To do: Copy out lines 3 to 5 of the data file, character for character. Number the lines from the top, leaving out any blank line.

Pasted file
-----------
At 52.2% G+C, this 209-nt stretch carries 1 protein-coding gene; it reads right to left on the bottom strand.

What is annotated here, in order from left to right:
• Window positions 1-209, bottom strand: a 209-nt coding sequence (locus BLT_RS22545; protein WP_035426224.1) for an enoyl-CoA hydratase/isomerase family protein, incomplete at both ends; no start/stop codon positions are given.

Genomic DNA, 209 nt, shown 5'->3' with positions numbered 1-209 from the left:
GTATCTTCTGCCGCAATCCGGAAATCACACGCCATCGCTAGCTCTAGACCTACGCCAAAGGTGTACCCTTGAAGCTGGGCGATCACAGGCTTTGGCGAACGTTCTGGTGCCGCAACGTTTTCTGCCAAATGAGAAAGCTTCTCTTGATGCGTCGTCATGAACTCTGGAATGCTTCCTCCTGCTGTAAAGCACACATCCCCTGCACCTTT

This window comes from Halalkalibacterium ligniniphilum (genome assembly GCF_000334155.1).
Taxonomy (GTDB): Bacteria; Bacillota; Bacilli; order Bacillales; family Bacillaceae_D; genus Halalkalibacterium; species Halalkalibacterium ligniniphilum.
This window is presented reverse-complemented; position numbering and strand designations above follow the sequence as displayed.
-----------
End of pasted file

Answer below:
• Window positions 1-209, bottom strand: a 209-nt coding sequence (locus BLT_RS22545; protein WP_035426224.1) for an enoyl-CoA hydratase/isomerase family protein, incomplete at both ends; no start/stop codon positions are given.

Genomic DNA, 209 nt, shown 5'->3' with positions numbered 1-209 from the left:
GTATCTTCTGCCGCAATCCGGAAATCACACGCCATCGCTAGCTCTAGACCTACGCCAAAGGTGTACCCTTGAAGCTGGGCGATCACAGGCTTTGGCGAACGTTCTGGTGCCGCAACGTTTTCTGCCAAATGAGAAAGCTTCTCTTGATGCGTCGTCATGAACTCTGGAATGCTTCCTCCTGCTGTAAAGCACACATCCCCTGCACCTTT